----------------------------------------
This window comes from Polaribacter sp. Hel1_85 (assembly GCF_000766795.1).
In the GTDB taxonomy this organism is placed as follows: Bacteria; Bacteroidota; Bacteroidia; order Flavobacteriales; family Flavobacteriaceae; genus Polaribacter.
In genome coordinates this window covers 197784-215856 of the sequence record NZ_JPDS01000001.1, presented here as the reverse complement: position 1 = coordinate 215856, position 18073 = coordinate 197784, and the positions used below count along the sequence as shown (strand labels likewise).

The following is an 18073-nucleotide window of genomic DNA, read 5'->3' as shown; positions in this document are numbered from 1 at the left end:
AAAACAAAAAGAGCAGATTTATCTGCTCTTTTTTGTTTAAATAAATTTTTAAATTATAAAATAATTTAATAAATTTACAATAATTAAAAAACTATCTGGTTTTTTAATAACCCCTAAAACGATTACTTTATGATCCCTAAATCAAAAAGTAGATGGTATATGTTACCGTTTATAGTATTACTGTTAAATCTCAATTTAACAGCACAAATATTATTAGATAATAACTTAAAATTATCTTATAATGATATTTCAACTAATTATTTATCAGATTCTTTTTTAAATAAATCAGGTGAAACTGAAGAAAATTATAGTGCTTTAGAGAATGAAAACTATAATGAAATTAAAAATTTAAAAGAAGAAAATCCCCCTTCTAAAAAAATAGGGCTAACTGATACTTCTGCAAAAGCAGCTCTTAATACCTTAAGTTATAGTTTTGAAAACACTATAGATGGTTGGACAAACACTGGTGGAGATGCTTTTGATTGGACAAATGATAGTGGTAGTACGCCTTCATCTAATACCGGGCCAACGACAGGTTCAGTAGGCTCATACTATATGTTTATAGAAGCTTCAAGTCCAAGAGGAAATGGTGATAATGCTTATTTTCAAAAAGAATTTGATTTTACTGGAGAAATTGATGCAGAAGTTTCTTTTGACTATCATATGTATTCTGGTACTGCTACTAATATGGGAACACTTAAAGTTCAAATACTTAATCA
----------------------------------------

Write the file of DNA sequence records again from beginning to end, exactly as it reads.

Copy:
This window comes from Polaribacter sp. Hel1_85 (assembly GCF_000766795.1).
In the GTDB taxonomy this organism is placed as follows: Bacteria; Bacteroidota; Bacteroidia; order Flavobacteriales; family Flavobacteriaceae; genus Polaribacter.
In genome coordinates this window covers 197784-215856 of the sequence record NZ_JPDS01000001.1, presented here as the reverse complement: position 1 = coordinate 215856, position 18073 = coordinate 197784, and the positions used below count along the sequence as shown (strand labels likewise).

The following is an 18073-nucleotide window of genomic DNA, read 5'->3' as shown; positions in this document are numbered from 1 at the left end:
AAAACAAAAAGAGCAGATTTATCTGCTCTTTTTTGTTTAAATAAATTTTTAAATTATAAAATAATTTAATAAATTTACAATAATTAAAAAACTATCTGGTTTTTTAATAACCCCTAAAACGATTACTTTATGATCCCTAAATCAAAAAGTAGATGGTATATGTTACCGTTTATAGTATTACTGTTAAATCTCAATTTAACAGCACAAATATTATTAGATAATAACTTAAAATTATCTTATAATGATATTTCAACTAATTATTTATCAGATTCTTTTTTAAATAAATCAGGTGAAACTGAAGAAAATTATAGTGCTTTAGAGAATGAAAACTATAATGAAATTAAAAATTTAAAAGAAGAAAATCCCCCTTCTAAAAAAATAGGGCTAACTGATACTTCTGCAAAAGCAGCTCTTAATACCTTAAGTTATAGTTTTGAAAACACTATAGATGGTTGGACAAACACTGGTGGAGATGCTTTTGATTGGACAAATGATAGTGGTAGTACGCCTTCATCTAATACCGGGCCAACGACAGGTTCAGTAGGCTCATACTATATGTTTATAGAAGCTTCAAGTCCAAGAGGAAATGGTGATAATGCTTATTTTCAAAAAGAATTTGATTTTACTGGAGAAATTGATGCAGAAGTTTCTTTTGACTATCATATGTATTCTGGTACTGCTACTAATATGGGAACACTTAAAGTTCAAATACTTAATCA